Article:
As you evaluate your business ideas, it’s important to set rules for yourself about the kind of business you would like to be involved in. Rich shares his four rules today.
The following is a list of questions I’ve developed to assess an opportunity. These questions have, as a result of my experience, taken on the form of rules; and in order for me to act on an idea, it must conform to all or most of my four fundamental rules. Over the last 20-some years and 27 startups, I’ve assimilated a lot of knowledge from colleagues and partnerships, and each of my rules has come as a result of trial and error. Stated another way, life works best when I don’t break my rules:
- Is the business opportunity transactional?
- Will I own the customer?
- Is the opportunity digital in nature?
- Does the opportunity ride a wave?
Let’s evaluate my GRB idea against this tool and see how it stacks up.
Is selling gourmet root beer transactional in nature?
GRB is not a transactional business. You will manufacture your product and sell it to a distributor.
Don’t confuse this idea of a transactional business with the traditional understanding of business transactions. Credit card companies are a great example of a transactional business. They sit between you and a vendor. You use the credit card to buy a product. The credit card company pays the vendor for the product. You pay the credit card company a premium to use its money. The credit card company carries no inventory. It collects interest and fees from all parties 24 hours a day, 7 days a week, 365 days a year.
Will you own the customer?
GRB can own the customer, if it chooses to. Owning the customer is paramount. It allows you to do the following:
1) Create an enduring business opportunity.
2) Fix problems that may arise.
3) Market directly to your customer.
4) Offer services and support to a customer that will greatly differentiate your product.
Your ability to get face-to-face with your customer and establish a bond beyond the merits of your product is critical. In keeping with our GRB example, you could potentially own the customer (retail stores) if you choose to bypass the distributor and sell directly to the end user. Is owning the customer important enough for your business to go direct?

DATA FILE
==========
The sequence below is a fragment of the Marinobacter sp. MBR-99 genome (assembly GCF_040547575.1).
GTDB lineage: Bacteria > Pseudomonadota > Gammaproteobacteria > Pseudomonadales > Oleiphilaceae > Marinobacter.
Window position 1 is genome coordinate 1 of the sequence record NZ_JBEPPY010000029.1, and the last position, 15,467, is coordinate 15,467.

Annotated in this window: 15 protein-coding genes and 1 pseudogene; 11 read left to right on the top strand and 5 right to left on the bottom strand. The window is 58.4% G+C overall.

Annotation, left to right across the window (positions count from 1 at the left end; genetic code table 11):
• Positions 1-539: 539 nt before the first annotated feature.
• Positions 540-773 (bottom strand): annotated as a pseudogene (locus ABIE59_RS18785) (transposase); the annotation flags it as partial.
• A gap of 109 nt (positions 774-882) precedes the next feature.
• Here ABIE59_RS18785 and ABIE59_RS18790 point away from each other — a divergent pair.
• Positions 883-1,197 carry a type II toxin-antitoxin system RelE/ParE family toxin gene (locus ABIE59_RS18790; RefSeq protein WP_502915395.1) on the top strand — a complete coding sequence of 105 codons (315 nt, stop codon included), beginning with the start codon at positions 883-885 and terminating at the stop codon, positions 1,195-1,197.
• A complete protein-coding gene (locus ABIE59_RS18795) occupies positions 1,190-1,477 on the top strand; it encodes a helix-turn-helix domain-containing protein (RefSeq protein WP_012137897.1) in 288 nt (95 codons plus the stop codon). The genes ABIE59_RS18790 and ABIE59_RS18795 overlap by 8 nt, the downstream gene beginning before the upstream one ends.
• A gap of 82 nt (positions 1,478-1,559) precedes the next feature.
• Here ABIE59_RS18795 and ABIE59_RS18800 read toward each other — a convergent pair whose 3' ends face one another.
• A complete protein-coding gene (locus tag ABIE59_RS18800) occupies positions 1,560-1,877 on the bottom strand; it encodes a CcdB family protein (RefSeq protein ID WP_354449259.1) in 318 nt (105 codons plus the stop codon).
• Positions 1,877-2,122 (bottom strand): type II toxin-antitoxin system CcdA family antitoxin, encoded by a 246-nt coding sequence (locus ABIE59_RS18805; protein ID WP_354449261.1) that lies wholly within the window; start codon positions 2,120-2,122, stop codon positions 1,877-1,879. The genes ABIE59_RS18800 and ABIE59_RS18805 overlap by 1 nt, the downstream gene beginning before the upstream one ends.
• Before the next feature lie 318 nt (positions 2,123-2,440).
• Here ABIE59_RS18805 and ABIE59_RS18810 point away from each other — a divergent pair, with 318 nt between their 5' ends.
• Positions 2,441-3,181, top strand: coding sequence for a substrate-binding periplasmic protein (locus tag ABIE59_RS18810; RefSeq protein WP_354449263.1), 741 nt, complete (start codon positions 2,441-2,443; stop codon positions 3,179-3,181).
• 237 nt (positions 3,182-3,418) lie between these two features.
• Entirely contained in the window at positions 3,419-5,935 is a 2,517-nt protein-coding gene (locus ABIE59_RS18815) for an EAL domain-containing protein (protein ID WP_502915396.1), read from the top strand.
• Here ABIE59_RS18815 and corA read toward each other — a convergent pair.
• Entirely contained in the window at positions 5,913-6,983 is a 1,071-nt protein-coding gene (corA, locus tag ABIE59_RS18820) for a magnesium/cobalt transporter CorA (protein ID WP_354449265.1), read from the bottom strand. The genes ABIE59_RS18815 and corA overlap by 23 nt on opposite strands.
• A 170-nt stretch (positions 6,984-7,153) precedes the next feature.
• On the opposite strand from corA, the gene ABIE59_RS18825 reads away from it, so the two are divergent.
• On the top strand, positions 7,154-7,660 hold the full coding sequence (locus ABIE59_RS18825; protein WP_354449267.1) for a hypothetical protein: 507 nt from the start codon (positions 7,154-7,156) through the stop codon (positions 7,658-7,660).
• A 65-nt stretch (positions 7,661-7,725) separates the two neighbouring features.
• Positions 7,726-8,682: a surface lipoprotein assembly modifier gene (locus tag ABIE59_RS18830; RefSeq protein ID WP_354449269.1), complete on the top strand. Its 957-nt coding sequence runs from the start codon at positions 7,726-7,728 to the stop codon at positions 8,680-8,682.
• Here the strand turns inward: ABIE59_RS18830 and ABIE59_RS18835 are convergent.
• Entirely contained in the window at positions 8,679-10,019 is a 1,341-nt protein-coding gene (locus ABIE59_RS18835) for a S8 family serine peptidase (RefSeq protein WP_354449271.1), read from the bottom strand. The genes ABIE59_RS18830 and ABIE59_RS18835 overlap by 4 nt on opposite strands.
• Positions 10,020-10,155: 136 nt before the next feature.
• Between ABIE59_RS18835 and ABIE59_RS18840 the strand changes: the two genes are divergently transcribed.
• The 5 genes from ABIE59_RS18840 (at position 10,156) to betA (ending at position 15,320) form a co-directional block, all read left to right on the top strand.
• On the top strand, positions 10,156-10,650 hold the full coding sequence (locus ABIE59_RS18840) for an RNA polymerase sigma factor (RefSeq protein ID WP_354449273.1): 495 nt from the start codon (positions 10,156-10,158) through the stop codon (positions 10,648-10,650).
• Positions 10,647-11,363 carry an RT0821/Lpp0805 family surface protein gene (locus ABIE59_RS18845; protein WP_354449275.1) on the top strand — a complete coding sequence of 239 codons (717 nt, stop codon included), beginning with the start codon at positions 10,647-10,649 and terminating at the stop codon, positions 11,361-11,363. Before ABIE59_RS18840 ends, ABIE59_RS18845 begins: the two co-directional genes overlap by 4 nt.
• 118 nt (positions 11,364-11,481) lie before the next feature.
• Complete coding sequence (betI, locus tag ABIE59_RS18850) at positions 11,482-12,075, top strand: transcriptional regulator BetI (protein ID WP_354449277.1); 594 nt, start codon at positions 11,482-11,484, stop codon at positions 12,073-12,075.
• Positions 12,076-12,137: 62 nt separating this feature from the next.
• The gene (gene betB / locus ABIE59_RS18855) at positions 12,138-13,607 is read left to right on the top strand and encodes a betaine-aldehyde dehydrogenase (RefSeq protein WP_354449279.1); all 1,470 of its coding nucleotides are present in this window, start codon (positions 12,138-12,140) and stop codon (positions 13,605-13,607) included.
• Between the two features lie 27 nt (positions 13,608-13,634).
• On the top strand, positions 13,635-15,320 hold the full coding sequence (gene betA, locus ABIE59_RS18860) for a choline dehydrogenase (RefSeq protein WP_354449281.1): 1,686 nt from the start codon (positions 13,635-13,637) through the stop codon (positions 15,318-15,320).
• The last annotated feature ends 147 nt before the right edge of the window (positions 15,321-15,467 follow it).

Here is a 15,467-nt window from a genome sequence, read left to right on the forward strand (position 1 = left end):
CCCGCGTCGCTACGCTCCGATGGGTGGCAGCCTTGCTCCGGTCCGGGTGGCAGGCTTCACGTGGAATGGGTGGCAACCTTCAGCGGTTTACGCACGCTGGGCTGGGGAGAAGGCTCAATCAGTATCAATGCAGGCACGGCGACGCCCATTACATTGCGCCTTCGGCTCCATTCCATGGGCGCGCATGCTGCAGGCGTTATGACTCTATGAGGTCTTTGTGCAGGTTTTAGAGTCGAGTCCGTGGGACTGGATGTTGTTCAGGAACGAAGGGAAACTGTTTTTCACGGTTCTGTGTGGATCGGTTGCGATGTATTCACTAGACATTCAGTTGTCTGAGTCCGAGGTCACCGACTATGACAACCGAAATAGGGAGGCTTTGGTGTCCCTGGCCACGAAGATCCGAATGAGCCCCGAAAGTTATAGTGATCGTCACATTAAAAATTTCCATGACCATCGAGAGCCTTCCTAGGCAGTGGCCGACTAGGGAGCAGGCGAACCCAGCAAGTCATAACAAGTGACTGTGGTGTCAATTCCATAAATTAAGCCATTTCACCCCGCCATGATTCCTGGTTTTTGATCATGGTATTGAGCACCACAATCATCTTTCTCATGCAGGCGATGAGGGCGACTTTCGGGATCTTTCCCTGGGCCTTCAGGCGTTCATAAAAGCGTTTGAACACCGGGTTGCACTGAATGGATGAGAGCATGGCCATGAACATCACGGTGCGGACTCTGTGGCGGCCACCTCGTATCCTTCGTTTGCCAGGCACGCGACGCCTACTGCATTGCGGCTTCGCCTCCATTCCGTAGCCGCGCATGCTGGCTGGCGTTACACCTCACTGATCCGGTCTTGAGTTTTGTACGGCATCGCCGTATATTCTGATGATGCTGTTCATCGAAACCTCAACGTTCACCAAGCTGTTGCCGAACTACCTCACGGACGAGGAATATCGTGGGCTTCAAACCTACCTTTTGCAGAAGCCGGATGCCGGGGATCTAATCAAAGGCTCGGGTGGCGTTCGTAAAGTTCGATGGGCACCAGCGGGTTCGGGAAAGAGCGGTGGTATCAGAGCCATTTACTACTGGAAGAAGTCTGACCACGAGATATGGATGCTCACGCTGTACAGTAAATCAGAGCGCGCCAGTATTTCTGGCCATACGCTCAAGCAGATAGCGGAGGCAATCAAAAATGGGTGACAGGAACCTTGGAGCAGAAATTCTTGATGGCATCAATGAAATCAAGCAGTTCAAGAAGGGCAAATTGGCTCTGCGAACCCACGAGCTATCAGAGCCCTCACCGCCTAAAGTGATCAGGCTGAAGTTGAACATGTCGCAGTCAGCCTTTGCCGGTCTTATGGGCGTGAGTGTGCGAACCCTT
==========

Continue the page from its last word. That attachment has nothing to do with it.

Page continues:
Is the opportunity digital in nature?
No. Root beer is digestive in nature. Yes, that was an easy shot, but the fact is, root beer requires warehouse space. Root beer requires inventory. At this point in my entrepreneurial career, I’m not interested in running a store. I prefer digital assets, for example: software development, services (like web hosting and SEO work), and, my favorite, websites. But that’s my rule. What’s yours?
Is root beer at the front end of a wave?
No. Root beer and other soft drinks have been around for years. However, a healthful, all-natural gourmet root beer could ride the baby boomer health craze wave. Keep in mind, sometimes waves exist, and sometimes you make them.
It took me years to distill my experiences into four simple rules. They are by no means an-end all or catch-all. There have been times when I have broken my rules. Case in point, Cyclone Trading Co.—a golf equipment exporting company. While it wasn’t digital, Cyclone was incredibly transactional, I owned the customer, and I was riding a wave. The company was a success.
In the end, my rules cannot be your rules. You need to discover your own criteria for success. The important point is to make the rules yours, and make them work for you.
Porter’s Points –Rich’s Four Filter Rules List
- Create your own list of rules. They will evolve as you gain experience.
- Stick with these rules as closely as possible. You may need to revise them or ignore them along the way–but always do so with forethought and purpose.
- Tapping into the expertise and experience of others as you consider your rules is a valuable resource. But at the end of the day, they’ve got to be yours.
Tomorrow we’ll learn how to play, compete, and win when starting a business.